Mortgage lending sees strongest June figures for eight years
Mortgage lenders have recorded their strongest figures for the month of June for eight years, but cautioned that housing market activity is likely to soften.
The Council of Mortgage Lenders (CML) said around £20.7 billion of mortgages were handed out in June, a 16% increase compared with May's total of £17.8 billion.
The value for June was 3% higher than the £20.1 billion for the same month last year.
The CML, which represents banks and building societies, said the latest lending total was the highest for June since the £22.6 billion reached in 2008.
The latest figure took the estimated value of mortgages handed out in the second quarter of 2016 to £56.1 billion. This is 10% lower than the first quarter of the year, but still 8% higher than the second quarter of 2015.
Low interest rates have led to a string of mortgage price wars in recent years, giving home owners a broad range of cheap deals to choose from.
The CML's figures were released as Yorkshire Building Society unveiled a new 10-year fixed-rate mortgage, which it said was a response to "strong customer demand" for longer-term deals following the vote to leave the EU. The decade-long deal has a rate of 2.89% for borrowers with a deposit of 25% or larger.
Financial information website Moneyfacts confirmed the rate is the lowest on the market for a deal of this kind for borrowers with this size of deposit.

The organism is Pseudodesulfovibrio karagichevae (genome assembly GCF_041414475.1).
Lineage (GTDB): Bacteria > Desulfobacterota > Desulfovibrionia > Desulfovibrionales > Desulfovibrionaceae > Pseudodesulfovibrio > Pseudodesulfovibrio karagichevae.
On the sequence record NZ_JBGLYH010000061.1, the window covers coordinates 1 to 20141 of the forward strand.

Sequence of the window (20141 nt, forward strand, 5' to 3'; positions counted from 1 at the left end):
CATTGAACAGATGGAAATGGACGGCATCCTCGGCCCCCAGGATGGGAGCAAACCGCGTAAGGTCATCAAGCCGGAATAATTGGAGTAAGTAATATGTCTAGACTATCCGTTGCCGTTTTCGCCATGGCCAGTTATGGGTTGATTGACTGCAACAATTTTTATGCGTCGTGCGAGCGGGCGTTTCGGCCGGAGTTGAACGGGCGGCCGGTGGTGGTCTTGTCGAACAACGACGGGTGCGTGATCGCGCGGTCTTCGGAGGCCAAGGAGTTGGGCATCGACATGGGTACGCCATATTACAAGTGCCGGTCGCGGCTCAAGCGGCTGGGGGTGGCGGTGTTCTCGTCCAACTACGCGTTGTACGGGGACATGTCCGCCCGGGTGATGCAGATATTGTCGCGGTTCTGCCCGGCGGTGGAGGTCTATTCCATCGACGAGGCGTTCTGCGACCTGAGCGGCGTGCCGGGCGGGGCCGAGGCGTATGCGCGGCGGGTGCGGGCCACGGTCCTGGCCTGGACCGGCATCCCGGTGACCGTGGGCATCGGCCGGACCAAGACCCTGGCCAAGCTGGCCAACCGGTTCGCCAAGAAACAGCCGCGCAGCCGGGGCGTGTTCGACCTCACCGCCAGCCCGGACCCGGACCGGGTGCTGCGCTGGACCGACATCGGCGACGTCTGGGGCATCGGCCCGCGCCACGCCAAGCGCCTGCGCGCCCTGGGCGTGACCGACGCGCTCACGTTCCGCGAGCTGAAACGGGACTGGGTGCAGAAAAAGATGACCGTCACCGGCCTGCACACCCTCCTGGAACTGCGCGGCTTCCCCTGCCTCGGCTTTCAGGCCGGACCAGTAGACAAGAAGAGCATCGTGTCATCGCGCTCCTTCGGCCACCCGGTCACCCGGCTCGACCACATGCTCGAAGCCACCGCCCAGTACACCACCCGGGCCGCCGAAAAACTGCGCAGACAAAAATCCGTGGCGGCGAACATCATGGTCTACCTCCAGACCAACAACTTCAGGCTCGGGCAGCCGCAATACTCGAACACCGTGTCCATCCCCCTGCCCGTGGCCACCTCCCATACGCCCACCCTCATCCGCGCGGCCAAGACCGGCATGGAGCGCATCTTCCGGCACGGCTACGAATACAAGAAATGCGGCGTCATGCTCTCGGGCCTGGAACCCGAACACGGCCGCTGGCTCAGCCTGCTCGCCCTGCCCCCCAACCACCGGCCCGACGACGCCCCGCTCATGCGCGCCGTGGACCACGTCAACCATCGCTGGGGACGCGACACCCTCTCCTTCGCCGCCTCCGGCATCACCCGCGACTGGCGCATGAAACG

The Bank of England defied predictions by keeping the base rate on hold at 0.5% in July, but there have been suggestions that a rate cut may come next month, potentially making some borrowers' costs even cheaper.
CML senior economist Mohammad Jamei said: "The result of the EU referendum is likely to affect the housing market, but there remains considerable uncertainty.
"Although mortgage firms have ample lending capacity, activity levels are likely to bear the brunt of any market adjustment over the next six months or so, as buyers and sellers wait to get a clearer idea of where we might be headed."
As well as the EU referendum, a stamp duty hike for buy-to-let investors has caused some disruption to the housing market. The increase came into force on April 1 and investors rushed to snap up properties before the deadline. This meant sales were bunched up earlier in the year and some may otherwise have taken place later.
Mr Jamei continued: "As with the economy, the UK housing market's starting position is relatively favourable, with transactions having increased by almost 80% from post-crisis lows. Over the next six months, activity is likely to soften modestly, while lending will be driven more by remortgaging and less by house purchases.
"We also expect some form of monetary easing to be undertaken by the (Bank of England's) Monetary Policy Committee when it meets on August 4, given the uncertain outlook that has set in after the vote result."